However, it is crucial that learners undertaking two-year degrees are provided with high-quality teaching, and academic and pastoral support.
Two-year degrees will condense three-year degrees with 30 weeks’ teaching, into two years with 45 weeks’ of teaching, sparking concerns among people in the sector, including the Shadow Minister for higher education Gordon Marsden, who has said the government has “pressed ahead with the increase despite the very serious questions about…guaranteeing the quality of university education”.
A more intense degree programme will mean the workload for students will increase, however it has to be recognised that some students want a faster pace of learning.
To ensure they are future-fit, universities will need to become more flexible in the way they deliver education. Many students are mature learners, single parents, or those who work alongside studying, and universities have to continue to cater for the needs of all their learners.
Universities Minister Chris Skidmore has said the two-year programmes will “break the one size fits all mould,” which I certainly agree with.
Higher education needs to be accessible and universities need to be opening doors to everyone. At the University of Derby, we firmly believe in the transformational nature of education and, as a champions of social mobility, strive to inspire and create opportunities for all across our region and beyond, regardless of age, background or location.
Universities no longer solely offer three-year degrees, and simply cannot remain sustainable by doing so. Degree apprenticeships, distance learning, part-time courses, and foundation year programmes are just some examples of alternative modes of study where we see students thrive and succeed. Our ability to offer the broadest range of options means that at every stage of someone’s life or career, there are the tools, resources and opportunities on offer from which they can benefit.
Underpinning all of this, of course, is a need for high quality academic standards. It is important that the UK’s world-class reputation for higher education is not damaged by poor quality teaching and poor student experience on two-year programmes, something which has been echoed by The Universities and College Union.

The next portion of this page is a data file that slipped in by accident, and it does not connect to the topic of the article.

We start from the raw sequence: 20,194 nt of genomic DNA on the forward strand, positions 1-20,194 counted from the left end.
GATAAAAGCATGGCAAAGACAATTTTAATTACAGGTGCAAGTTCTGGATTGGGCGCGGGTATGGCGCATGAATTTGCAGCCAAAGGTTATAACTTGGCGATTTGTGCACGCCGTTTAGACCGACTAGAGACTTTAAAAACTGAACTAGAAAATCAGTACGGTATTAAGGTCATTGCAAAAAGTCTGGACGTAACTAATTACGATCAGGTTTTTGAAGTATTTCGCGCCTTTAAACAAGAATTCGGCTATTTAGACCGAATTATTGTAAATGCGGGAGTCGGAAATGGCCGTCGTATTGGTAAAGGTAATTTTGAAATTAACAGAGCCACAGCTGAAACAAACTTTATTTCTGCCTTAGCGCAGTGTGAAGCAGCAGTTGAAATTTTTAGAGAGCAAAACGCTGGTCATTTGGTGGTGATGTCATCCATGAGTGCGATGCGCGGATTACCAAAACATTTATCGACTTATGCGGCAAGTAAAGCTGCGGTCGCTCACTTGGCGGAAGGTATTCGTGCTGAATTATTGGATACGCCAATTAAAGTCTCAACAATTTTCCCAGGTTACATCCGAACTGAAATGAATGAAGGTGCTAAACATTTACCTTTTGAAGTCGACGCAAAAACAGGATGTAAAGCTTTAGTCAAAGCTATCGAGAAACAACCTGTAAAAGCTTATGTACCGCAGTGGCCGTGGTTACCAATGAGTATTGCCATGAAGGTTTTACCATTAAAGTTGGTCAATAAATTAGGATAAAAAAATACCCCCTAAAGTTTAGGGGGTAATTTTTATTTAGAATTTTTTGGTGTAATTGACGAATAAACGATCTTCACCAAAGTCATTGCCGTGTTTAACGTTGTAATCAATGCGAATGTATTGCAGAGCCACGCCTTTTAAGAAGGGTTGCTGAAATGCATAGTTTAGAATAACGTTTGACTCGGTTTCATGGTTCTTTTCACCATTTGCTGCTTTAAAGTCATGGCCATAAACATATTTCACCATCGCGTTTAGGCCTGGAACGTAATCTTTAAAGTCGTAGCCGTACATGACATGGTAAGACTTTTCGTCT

Universities, as a result, need to be selective about which subjects they offer as two-year programmes, and those they do need to be carefully monitored and assessed.
Two-year degrees won’t be for everyone or all subjects and institutions, as stated by Chris Skidmore and, in fact, many students may not want to take them up as they relish the idea of three years of studying – giving them greater opportunity to embrace their academic study and university life. Therefore, it should be recognised that a three-year degree remains equally as valuable.
For those universities offering two-year degrees or considering it, the courses need to be properly marketed and communicated to students, so they are aware of what they entail and how they will be delivered, monitored and evaluated. The same should go to stakeholders – teachers, parents, and businesses who go on to employ people with a two-year degree, so they are aware that these degrees hold the same value.
At the University of Derby, our flexible approach to teaching, balanced with the needs of our learners means we have been able to respond to demand and provide paths to higher education that suit many learners. Two-year degrees are programmes we are exploring further.
According to Universities UK, demand has previously been limited for two-year courses. Now, I hope universities take advantage of the new policy and see whether they can support accelerated learning.
When universities are under scrutiny for offering ‘value for money’ and, with the Augar Review on the horizon, flexible learning is undoubtedly something the sector should be supporting.